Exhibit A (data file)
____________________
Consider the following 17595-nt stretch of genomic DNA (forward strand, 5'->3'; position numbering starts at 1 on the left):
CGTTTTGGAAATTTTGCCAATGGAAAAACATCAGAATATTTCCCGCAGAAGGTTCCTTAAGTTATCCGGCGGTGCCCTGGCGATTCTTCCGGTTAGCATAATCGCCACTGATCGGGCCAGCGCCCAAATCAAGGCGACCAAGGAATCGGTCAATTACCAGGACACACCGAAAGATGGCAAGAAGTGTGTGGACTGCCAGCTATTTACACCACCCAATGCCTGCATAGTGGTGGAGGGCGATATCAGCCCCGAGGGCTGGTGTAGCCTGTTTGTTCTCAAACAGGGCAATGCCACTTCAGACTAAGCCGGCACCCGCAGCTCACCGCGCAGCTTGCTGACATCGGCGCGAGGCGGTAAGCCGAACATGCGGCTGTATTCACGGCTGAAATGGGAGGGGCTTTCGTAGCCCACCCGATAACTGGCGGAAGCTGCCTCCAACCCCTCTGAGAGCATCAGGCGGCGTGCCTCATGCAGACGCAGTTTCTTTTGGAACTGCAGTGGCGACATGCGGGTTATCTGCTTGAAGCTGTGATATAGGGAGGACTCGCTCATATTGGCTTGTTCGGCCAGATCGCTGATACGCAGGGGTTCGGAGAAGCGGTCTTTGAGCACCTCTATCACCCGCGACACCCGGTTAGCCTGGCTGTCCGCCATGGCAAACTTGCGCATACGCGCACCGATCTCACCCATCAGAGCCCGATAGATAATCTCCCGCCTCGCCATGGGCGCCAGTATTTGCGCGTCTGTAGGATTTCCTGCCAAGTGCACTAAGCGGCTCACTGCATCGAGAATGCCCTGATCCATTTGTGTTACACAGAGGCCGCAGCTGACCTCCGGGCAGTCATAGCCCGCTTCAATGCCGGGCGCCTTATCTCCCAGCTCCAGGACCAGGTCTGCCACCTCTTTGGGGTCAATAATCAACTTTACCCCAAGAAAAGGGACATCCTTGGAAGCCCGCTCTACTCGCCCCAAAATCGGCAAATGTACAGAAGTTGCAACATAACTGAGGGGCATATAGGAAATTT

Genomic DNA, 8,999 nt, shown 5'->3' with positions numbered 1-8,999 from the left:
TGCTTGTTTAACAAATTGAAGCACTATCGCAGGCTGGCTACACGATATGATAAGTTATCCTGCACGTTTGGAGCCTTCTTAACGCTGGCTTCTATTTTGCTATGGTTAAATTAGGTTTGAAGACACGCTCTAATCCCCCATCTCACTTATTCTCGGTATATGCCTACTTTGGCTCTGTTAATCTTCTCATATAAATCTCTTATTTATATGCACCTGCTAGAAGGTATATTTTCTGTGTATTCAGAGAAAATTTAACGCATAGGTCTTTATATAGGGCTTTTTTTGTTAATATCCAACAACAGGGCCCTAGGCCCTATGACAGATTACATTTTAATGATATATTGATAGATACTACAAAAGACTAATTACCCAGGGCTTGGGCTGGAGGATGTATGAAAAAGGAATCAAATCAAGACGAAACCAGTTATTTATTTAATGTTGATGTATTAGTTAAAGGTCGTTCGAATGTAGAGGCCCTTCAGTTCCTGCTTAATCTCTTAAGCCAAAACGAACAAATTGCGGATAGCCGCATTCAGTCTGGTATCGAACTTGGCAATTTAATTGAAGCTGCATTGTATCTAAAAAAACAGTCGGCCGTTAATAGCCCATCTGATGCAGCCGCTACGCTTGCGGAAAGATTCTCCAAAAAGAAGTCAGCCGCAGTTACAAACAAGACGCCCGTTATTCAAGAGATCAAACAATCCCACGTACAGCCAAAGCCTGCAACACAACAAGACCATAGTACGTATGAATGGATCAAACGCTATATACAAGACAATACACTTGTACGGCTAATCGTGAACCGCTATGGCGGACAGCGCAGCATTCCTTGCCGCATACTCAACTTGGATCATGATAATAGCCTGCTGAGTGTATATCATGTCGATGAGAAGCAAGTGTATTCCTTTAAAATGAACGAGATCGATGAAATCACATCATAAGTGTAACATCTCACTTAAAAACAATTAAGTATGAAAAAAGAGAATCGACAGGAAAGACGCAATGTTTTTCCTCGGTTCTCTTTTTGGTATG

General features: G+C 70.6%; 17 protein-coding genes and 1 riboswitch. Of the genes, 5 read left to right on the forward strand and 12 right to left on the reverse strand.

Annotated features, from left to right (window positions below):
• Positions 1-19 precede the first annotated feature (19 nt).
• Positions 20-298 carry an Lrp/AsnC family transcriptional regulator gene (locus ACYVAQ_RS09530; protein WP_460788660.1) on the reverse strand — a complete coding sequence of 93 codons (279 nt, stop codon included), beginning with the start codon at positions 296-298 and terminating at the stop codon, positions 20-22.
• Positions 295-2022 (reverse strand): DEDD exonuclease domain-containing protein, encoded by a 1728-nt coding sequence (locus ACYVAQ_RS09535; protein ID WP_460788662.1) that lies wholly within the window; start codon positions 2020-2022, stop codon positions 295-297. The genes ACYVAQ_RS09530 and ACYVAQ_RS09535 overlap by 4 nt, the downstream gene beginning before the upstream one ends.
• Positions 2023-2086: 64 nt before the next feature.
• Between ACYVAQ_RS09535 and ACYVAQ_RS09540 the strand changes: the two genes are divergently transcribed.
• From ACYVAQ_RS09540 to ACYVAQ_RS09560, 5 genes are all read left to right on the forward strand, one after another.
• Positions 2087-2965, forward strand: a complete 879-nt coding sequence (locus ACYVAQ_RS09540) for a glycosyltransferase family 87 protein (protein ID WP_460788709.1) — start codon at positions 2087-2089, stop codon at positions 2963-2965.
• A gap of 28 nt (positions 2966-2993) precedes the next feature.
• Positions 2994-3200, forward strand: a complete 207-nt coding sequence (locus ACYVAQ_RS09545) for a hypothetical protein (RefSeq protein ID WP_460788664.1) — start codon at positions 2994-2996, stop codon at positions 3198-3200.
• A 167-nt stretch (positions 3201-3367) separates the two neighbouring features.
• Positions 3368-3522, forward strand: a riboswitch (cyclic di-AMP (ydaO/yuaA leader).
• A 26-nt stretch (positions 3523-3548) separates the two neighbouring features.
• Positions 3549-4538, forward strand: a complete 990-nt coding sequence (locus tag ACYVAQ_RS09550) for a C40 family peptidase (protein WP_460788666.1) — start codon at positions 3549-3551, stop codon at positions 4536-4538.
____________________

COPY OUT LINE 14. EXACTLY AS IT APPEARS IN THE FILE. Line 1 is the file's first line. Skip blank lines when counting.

• A gap of 28 nt (positions 2966-2993) precedes the next feature.